First, some background:

For those of you who edit photos using Apple software, you may have encountered AAE sidecar files, which are generated automatically by the Photos app (for iOS or macOS) when you export an edited image. These sidecars contain the data representing the edits made to the original image, such as crops or recoloring. Following an export, these AAE sidecar files will usually be located in the same directory as the original, exported image/JPEG file.

Theoretically, edits made to an image using the Photos app (on iOS or macOS) are "non-destructive," meaning that you can always revert to the original image anytime after editing.

Now, the problem:

For the life of me, I cannot understand if these AAE files are actually good for anything once they exist. If you try to import an original image file and its AAE into the Photos app, you only see the original image. The edits don't seem to transfer.

Likewise, advice from Apple and user forums regarding the transfer of edited photos suggest that you use iMessage, AirDrop, or other methods to copy the edited image itself to the new destination. This process, however, defeats the idea of non-destructive edits since it will prevent you from ever reverting to the original image.

Finally, the question:

Does the AAE sidecar file serve any purpose? If so, what does it actually offer a user or program once it exists? Can we do anything with it?

  • In which exact folder do you see AAE files? Presumably they store the data to roll back state but I’d like to investigate before answering or reverse engineering if that’s the case.
    – bmike
    Aug 28, 2018 at 0:41
  • @bmike I've gotten them in the past when using Windows Camera Import Wizard which is basically just treating the device as a camera with a DCIM folder. Aug 28, 2018 at 2:07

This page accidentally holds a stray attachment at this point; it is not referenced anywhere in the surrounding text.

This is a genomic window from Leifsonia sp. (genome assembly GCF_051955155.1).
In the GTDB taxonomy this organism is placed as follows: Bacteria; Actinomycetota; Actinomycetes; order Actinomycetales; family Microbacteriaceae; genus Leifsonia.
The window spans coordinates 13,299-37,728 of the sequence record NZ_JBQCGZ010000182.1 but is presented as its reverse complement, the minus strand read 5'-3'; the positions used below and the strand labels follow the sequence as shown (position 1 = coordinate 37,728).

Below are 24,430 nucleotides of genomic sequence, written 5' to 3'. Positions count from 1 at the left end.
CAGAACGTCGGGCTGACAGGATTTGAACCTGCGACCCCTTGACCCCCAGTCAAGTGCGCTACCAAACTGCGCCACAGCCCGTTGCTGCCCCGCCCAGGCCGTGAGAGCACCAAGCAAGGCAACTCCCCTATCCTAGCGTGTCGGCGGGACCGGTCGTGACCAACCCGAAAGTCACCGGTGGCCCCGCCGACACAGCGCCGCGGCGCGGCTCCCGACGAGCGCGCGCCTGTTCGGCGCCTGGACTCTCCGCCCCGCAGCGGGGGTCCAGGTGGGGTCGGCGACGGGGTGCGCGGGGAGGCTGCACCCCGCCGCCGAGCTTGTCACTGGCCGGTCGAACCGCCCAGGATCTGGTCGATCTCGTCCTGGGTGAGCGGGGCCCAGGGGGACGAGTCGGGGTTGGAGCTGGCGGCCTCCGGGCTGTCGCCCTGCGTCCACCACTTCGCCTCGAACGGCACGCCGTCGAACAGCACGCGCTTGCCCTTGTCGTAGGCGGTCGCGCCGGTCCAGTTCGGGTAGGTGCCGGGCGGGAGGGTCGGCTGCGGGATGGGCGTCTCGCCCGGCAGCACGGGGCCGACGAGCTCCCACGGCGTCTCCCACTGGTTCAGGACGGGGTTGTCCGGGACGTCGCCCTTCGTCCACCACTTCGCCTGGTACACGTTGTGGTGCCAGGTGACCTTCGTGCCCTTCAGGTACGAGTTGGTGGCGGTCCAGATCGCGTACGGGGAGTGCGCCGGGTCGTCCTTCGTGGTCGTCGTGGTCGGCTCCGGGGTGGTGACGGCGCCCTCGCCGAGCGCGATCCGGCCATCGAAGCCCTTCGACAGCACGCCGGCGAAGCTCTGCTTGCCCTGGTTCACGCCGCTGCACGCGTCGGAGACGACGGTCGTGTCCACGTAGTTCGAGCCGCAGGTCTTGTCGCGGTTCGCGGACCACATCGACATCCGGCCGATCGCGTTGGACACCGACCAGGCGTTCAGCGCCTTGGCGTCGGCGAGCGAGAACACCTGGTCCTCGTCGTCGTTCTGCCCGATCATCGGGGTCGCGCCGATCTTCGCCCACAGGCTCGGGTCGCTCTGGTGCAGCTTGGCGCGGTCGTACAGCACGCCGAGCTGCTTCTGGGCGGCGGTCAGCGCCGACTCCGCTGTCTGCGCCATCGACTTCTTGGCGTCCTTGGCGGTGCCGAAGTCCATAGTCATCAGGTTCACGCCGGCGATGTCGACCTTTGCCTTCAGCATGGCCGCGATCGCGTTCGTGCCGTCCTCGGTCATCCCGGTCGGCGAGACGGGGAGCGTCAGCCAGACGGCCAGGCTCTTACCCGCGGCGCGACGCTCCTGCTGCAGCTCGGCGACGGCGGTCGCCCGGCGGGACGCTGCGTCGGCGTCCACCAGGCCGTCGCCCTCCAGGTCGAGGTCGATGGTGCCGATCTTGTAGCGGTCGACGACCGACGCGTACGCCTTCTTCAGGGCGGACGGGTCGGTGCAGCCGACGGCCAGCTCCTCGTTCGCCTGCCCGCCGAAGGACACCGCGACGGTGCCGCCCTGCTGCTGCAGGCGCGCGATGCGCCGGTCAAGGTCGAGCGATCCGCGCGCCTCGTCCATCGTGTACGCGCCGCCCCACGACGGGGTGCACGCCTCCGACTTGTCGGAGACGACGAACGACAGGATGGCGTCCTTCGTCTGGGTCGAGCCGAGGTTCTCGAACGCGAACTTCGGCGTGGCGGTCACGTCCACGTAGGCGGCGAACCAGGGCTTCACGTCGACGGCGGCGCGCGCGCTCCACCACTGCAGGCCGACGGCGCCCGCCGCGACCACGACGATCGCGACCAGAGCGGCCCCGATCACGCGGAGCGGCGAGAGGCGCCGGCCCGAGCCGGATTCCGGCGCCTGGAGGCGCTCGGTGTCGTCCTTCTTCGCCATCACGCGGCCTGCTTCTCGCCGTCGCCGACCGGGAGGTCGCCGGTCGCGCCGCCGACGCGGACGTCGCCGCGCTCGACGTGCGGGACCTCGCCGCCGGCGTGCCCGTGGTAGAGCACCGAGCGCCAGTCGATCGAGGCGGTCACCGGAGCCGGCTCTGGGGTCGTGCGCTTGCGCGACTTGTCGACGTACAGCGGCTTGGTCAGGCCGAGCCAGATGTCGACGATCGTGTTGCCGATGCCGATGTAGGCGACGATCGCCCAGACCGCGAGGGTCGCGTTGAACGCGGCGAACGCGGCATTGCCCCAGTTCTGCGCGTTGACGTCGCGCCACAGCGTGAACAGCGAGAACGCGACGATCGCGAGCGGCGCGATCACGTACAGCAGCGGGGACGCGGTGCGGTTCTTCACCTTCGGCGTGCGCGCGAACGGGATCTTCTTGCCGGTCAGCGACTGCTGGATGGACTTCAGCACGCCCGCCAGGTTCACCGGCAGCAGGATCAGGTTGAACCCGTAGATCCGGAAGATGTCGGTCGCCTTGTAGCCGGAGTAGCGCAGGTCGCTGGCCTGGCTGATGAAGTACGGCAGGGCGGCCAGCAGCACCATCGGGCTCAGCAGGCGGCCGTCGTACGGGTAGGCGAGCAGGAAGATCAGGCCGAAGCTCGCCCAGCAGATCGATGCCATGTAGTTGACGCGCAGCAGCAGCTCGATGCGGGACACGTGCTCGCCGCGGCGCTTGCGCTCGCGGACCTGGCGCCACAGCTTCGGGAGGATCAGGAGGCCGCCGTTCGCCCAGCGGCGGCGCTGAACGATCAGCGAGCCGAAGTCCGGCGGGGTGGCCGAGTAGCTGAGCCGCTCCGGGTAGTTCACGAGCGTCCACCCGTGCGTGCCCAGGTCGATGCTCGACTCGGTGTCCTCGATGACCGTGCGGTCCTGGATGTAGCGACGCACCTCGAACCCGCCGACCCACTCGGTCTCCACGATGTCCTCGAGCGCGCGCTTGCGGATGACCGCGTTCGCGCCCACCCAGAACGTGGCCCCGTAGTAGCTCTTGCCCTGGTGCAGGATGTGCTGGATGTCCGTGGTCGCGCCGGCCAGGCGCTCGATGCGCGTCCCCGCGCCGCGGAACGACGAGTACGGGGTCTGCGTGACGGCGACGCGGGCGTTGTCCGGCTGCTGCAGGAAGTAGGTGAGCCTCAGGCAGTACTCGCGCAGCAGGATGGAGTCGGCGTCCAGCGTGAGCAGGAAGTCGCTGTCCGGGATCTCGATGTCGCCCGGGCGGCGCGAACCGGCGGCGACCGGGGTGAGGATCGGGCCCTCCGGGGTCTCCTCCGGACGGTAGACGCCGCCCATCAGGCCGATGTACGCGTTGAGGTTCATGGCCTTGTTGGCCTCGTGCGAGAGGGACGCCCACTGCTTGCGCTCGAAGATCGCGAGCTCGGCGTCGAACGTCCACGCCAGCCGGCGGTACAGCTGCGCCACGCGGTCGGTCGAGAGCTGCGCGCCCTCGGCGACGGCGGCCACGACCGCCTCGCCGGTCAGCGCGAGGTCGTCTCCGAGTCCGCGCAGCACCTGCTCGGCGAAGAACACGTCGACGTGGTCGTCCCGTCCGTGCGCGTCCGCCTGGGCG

• @bmike: In my experience, the location of the AAE files will match the destination of the original image files being imported. For example, if I use the built-in Image Capture app on my Mac (running El Capitan) to import some edited iPhone photos to my Foo directory, the original photos will be imported there, e.g., IMG_0001.JPG, as will the sidecar, e.g., IMG_0001.AAE.
    – EJ Mak
    Aug 28, 2018 at 5:46

2 Answers 2


According to several sources this feature was introduced with the launch of iOS 8 and OS X Yosemite (now macOS Yosemite).

The AAE file format is proprietary, which usually means that only Apple, and Apple-approved, software can interpret the contents. Some cross platform apps that can take advantage of the AAE format are Lightroom and Photoshop. However the file appears to be a regular XML file.

A sample file for a slow motion video would look like this: https://pastebin.com/raw/1r8416rm

The data tag is encoded with base64 and, when decoded, contains a property list (.plist) formatted file that looks like this: https://i.stack.imgur.com/rfcnJ.jpg

Simply put, an AAE file contains information that specific apps can use to apply effects to photos and videos based on edits that a user makes in the iOS Photos app.

  • I’m currently running macOS El Capitan, and my Apple Photos doesn’t seem to read the AAE files. Imports show me the original file only without edits. Do you know of any documentation (other than the forum you mentioned) that indicates that Apple software does indeed process these sidecars? Also, do you have a resource (or experience) backing up the claim that Adobe software works with these AAE files? I can’t find anything definitive.
    – EJ Mak
    Aug 28, 2018 at 5:56
  • Thanks also for the decoded data tag. I never saw the data tag processed that way. May I ask how you went about that?
    – EJ Mak
    Aug 28, 2018 at 5:59
  • The data is encoded using a common encoding called Base64 and can be decoded online or in the Terminal app: echo -n data_to_decode | base64 -D > target_file (in Linux it's -d instead)
    – pwn'cat
    Aug 28, 2018 at 7:51
  • To answer your other question, the software recommendation comes directly from Apple.
    – pwn'cat
    Aug 28, 2018 at 7:57

Does this help? Found it when I googled "macos AAE file". https://fileinfo.com/extension/aae


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